As pharmaceutical companies develop more efficient insulins, without intervention, they will achieve to never make their product completely accessible to 100% of humans that require it to survive.
Generative art piece "The Insulin Pricing Law" representing my proposal for this "observational law" explaining the global health matter regarding insulin access for insulin dependent human beings. The red and blue objects are the peptide chains A and B required for insulin while distortions represent the difficulties, structural inequalities and fears that people with Type 1 Diabetes face in our lives related to insulin access.
Why do we need an observational law?
1. This observational law holds up to whatever statement companies have to express about the issue every single time.
2. The observational law defines the reality by correctly assigning responsability directly to pharmaceutical companies.
3. This law can be used to formally explain the situation every single time they do a public statement regarding insulin pricing and insulin access without solving it.
Insulin is a hormone required by people with Type One Diabetes to survive. Our bodies cannot supply an adequate amount or any at all causing our blood sugar to elevate and become uncontrollable.
Insulin is composed of two peptide chains: Chain A and Chain B, linked by disulfide bonds. These molecules tend to form dimers and hexamers that cause variations in insulin absorption by our bodies.
Insulin absorption by our bodies is, in my opoinion, one the most important characteristics of this hormone allowing our bodies to efficiently process the glucose in our bloodstream.
Modern pharmaceutical companies have developed insulin analogs that are very efficient and solve this requirement for people with Type One Diabetes.
T1 International conducted an online survey of people with type 1 diabetes. It covered out-of-pocket costs associated with type 1 diabetes, insulin rationing, rationing of blood glucose testing supplies, degree of financial coverage and sources of financial support.
The published results, indicate among other things, that:
"Insulin rationing is widespread among people living with type 1 diabetes."
To sum it up, according to the survey, respondents from the United States of America reported the highest percentage of insulin rationing of any high income country surveyed. According to the report: All of this comes as a result of many countries lacking financial support systems for people with type 1 diabetes.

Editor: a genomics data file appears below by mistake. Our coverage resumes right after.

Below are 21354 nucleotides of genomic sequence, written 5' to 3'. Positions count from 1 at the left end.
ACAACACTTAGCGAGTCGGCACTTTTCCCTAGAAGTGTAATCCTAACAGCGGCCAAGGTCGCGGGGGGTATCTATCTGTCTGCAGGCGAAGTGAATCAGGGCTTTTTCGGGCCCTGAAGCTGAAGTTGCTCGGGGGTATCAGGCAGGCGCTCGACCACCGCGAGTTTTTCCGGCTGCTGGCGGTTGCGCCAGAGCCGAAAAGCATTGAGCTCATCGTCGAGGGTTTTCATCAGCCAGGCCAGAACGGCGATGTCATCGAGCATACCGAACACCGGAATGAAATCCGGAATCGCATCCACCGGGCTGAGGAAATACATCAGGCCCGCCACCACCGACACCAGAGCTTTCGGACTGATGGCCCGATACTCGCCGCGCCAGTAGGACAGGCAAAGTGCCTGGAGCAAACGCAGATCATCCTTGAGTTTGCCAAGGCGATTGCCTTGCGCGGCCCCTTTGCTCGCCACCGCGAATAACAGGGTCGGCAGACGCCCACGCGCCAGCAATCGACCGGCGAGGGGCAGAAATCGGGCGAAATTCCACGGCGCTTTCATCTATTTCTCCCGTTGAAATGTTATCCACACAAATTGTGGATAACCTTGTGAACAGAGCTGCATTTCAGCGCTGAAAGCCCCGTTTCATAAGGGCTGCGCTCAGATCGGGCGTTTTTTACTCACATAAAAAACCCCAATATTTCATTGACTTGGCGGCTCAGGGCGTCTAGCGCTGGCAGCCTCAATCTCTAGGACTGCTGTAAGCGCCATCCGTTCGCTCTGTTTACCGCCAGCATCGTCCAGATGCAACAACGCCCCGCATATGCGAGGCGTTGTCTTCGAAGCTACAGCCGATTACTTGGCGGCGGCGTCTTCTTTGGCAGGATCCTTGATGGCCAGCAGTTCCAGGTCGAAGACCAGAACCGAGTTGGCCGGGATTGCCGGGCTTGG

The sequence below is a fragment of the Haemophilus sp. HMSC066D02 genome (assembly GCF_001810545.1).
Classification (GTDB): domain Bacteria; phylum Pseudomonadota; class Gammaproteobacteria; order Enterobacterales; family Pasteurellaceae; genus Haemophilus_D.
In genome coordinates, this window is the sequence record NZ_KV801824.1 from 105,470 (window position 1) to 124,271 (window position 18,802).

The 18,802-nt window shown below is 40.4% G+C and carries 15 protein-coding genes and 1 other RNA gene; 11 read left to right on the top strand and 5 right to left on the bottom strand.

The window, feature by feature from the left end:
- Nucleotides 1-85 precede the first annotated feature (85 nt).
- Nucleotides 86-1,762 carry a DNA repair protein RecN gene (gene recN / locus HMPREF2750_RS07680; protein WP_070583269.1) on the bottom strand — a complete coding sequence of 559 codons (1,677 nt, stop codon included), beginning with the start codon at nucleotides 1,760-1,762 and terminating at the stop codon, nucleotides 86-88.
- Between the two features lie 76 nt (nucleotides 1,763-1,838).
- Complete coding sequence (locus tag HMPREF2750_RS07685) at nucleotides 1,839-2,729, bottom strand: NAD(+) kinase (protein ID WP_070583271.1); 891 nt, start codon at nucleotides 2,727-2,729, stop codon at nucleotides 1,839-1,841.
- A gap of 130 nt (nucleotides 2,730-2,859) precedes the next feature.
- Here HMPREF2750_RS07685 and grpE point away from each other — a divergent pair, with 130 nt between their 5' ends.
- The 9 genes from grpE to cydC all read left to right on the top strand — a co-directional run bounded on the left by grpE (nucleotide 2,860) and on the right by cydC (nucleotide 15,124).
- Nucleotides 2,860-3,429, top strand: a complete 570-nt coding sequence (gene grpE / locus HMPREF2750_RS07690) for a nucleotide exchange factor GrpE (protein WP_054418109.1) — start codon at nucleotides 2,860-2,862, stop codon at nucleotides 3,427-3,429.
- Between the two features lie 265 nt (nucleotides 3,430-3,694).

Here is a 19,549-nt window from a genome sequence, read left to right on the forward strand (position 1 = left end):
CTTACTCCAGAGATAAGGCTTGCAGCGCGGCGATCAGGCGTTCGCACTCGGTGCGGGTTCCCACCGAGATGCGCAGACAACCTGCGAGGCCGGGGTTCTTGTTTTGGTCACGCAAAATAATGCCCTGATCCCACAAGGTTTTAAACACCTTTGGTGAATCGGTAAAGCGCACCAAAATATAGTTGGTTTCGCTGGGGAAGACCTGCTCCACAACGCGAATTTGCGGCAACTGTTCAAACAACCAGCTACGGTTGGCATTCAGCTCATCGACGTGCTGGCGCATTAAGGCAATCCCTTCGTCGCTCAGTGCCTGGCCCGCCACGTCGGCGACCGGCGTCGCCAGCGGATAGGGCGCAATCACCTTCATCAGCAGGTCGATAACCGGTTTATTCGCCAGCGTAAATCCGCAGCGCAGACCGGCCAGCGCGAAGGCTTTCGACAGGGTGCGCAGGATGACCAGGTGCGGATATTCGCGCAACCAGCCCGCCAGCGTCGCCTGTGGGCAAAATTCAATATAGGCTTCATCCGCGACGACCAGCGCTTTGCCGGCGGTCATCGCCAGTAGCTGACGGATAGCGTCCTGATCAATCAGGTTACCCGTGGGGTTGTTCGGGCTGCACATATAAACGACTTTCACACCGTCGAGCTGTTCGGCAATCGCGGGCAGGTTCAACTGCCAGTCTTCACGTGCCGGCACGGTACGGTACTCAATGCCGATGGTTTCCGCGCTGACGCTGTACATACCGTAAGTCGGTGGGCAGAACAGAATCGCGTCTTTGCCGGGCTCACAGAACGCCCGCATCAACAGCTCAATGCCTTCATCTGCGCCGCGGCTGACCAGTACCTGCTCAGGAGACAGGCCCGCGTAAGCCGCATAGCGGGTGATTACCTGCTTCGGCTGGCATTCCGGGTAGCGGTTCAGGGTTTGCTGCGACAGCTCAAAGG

In my opinion, and that of people rationing insulin, it is due to:
Ridiculous insulin prices that continiously increase.
If people with diabetes can't get their required insulin, the medical consequences include and are not limited to: blindness, kidney failure, limb amputations, and ultimately coma and death.
What do companies say?
Well, it all goes around the words of: "We are doing everything possible to make insulin get to every person in need." These heavily corpy-jargoned excuses (🚩) always include words to give the sensation that something will be done soon (🚩🚩) and that these companies are also victims seeking for financial help by governments (🚩🚩🚩) to make insulin available to every person that needs it.
A 2018 study estimates that the cost of production for a vial of analog insulin goes around USD $3.69 and $6.16 giving us a total cost of insulin per patient per year to around USD $78 - $133
According to this publication, and with data by Andy Kiersz based on data from Truven Health Analytics and published in a Business Insider article written by Lydia Ramsey in May of 2017, we can see in the next graph the increase in insulin pricing for Eli Lilly's Humalog compared to their R&D and total Cost of Sales over time.
Figure 1. Pricing for Humalog vs R&D and Cost of Sales.
Can I use it on a publication?
Yes! As long as it is used to positively influence the outcomes of our Type One Diabetes community and correctly give credit. Here are a couple of images you can use on social media to talk about this issue if you wish:
Fits in a tweet:
The Insulin Pricing Law: As pharmaceutical companies develop more efficient insulins, without intervention, they will achieve to never make their product completely accessible to 100% of humans that require it to survive. #insulin4all
I'm Gustavo, a software developer, hardware tinkerer and generative artist. I am a person with type one diabetes and try to do advocacy for issues of interest for people with our condition mainly around open-source software.
You can know more about me and about some of my projects here.